STONEHAM, Maine – Do you like “The Giver”? Ever wanted to sit down and chat with her Newbery Medal-winning author, Lois Lowry, and ask her how she gets her ideas and what she’s working on next? Now is your chance.
Lowry is one of 14 authors from Maine who donate their time for the “Talk to ME” auction to support the Susan L. Curtis Foundation, which offers programs for underprivileged youth in Maine, including stays at Camp Susan Curtis in Stoneham (see related article).
The auction runs until August 13 at charityauction.bid/TalktoME.
Lowry, who has a summer home in Bridgton, Maine, has offered to host up to 10 friends or book club members via a 1-hour Zoom session where she will share things like what inspired her to start writing, where her ideas come from and who her favorite characters and authors are.
Other authors offer similar packages, with bids starting at $ 300. Most are for a 45-minute to an hour-long Zoom conversation, although two items are face-to-face and several include writing tips.
Lowry has won numerous awards for his young adult novels, which in addition to “The Giver” include “Number the Stars”. Both won the Newbery Medal and “The Giver” was made into a major film.
Although marketed to young readers, his stories also appeal to a much wider audience.
The online auction features several other writers who will be familiar to local readers. Lily King, author of “Euphoria” and Monica Wood, who wrote “One in a Million Boy,” both had their novels chosen by local libraries for the One Valley Big Annual One Valley Read.
Wood, who was born in Mexico City, Maine, to a family of Irish Catholic factory workers, is also the author of the bestselling memoir “When We Were the Kennedys” and books such as “Ernie’s Ark”.
She offers a Zoom session to nine people to talk about “books, reading, life”.
Caitlin Shetterly was a featured writer on the Cold River radio show, a local Theater in the Wood variety show hosted by Jonathan Sarty, speaking about her book “Modified: GMOs and the Threat to Our Food, Our Land, Our Future “.
This book co-won the Maine Literary Award for Best Nonfiction of 2017 and was named one of “Best Books of 2016” by Publishers Weekly.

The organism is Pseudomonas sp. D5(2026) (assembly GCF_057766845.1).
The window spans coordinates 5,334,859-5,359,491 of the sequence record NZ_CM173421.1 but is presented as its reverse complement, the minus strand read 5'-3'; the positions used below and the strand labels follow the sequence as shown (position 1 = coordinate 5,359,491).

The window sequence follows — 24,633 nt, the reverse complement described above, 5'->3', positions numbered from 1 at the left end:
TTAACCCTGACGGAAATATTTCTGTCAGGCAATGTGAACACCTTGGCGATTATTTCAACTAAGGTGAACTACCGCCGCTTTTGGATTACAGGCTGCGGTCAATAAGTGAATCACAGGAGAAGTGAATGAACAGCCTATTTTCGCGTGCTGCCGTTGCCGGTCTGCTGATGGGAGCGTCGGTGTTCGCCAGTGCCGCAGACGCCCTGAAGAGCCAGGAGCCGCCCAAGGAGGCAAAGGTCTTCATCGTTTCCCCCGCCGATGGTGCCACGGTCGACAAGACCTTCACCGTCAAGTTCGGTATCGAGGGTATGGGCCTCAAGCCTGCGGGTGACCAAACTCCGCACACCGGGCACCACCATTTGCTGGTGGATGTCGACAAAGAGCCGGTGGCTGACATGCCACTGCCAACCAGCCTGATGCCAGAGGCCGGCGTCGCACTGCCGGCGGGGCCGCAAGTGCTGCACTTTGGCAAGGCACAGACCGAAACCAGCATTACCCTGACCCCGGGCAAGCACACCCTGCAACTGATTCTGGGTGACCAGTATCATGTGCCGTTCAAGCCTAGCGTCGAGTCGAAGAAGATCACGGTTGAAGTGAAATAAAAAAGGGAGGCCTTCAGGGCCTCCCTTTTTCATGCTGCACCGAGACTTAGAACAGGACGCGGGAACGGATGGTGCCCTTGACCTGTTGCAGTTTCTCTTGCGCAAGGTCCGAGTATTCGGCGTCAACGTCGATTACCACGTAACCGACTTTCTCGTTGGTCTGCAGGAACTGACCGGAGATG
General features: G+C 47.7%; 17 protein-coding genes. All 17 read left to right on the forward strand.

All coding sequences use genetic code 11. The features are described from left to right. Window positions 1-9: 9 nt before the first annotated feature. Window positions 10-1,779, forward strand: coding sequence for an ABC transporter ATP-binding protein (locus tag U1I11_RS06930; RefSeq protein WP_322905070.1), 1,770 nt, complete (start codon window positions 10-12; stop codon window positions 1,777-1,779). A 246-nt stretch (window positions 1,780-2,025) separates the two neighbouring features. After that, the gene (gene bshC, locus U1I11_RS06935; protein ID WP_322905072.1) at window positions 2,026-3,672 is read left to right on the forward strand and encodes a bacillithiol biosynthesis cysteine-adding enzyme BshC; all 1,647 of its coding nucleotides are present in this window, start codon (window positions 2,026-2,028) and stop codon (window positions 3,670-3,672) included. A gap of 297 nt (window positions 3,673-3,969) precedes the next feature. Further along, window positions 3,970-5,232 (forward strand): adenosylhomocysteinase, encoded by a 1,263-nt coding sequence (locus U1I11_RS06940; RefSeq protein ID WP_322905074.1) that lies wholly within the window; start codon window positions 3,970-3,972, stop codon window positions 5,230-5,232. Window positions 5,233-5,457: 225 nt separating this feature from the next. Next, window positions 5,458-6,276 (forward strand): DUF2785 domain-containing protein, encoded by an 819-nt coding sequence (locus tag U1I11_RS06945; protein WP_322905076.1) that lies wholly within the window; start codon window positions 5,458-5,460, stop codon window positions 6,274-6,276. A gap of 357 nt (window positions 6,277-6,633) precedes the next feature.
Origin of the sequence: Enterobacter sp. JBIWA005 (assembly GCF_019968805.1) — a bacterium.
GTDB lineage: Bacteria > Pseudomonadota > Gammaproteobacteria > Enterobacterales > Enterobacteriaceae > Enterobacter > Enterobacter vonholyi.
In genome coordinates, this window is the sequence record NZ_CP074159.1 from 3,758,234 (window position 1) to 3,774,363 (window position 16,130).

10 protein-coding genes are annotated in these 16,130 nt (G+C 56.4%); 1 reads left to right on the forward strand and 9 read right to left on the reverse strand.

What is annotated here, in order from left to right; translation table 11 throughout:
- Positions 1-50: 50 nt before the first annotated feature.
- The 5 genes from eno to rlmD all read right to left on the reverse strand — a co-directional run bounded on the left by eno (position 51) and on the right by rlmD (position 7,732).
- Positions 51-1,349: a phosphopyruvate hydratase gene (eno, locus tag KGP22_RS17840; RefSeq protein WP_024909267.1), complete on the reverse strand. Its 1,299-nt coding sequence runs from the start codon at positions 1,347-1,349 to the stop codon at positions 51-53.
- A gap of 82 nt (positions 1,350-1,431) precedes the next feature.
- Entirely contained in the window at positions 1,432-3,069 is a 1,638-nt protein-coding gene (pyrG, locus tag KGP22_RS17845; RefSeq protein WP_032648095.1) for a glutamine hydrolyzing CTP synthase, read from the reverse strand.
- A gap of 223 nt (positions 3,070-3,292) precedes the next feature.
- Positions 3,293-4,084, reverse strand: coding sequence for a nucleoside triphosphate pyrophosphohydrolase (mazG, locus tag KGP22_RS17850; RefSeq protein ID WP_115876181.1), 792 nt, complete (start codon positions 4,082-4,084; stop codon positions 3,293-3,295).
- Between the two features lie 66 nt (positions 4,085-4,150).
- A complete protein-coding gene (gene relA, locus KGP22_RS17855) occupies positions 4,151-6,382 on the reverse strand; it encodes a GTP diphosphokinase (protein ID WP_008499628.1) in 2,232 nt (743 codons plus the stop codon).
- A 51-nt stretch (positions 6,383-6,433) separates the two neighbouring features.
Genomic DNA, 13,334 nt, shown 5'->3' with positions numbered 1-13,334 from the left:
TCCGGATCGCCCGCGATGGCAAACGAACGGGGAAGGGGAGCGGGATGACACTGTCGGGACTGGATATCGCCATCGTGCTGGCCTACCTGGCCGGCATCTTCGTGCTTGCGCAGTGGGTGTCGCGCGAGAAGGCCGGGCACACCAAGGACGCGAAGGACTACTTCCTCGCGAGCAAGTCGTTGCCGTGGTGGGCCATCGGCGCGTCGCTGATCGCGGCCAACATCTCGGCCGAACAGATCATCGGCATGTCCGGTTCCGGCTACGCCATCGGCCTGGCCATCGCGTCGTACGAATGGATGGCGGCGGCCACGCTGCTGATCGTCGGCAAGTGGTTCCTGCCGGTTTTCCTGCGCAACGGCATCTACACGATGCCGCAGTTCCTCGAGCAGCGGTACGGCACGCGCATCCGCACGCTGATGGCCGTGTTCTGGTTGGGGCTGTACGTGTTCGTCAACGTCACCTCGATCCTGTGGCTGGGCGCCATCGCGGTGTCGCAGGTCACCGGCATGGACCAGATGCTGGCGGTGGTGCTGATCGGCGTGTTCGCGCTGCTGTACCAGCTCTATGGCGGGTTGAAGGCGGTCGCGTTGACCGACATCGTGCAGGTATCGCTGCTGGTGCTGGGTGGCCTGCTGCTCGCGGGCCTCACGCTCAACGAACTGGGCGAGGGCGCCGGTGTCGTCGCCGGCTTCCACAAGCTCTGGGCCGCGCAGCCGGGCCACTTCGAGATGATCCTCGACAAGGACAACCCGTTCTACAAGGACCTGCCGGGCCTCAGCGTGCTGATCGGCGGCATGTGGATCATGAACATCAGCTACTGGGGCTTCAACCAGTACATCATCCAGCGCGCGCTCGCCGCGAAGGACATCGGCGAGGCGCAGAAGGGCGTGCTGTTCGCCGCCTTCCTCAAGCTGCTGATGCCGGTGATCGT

She is also a strong supporter of Camp Susan Curtis and hosted the online auction while donating her time and cooking skills.
She will contribute two freshly made, organic and gluten-free quiches and a salad from her garden for the winner to organize her own brunch or dinner.
She will also include signed copies of her books, “Modified” and “Made for You and Me,” and will visit for an hour outside with the winner and his guests.
Shetterly’s connection to the camp spans her youth, when she worked there one summer as a junior counselor, and she has written about the positive effect of the camp on the children as well as on herself.
“Their sensitivity, open-mindedness and ability to talk about their issues transformed my life,” she said in an interview with The Sun last week.
She is happy to talk about the French language of pandemic home schooling, the science of elvers and algebra, the environment, novel writing and non-fiction with the winner of the auction and its guests.
Author Kerri Arsenault is also willing to travel (within reason, she says) to New England to cook dinner for six, talk books, and sign and provide six copies of her much-loved book “Mill Town” to the winning bidder and guests.
“Mill Town: Reckoning with What Remains,” which was a finalist for the National Book Critics Circle Leonard Prize and won the 2021 Maine Literary Award, is a memoir of Arsenault’s return to a small town in Maine.
Lowry and author Bruce Coffin (who will also be speaking in person at the Stone Mountain Arts Center for next week’s author’s dinner) have attended An Evening with Maine Authors events in previous years.
If you’re a detective novel fan, Coffin and Paul Doiron spent time in private conversations about their work – with up to 10 people – exploring characters from their detective series, both located in Maine.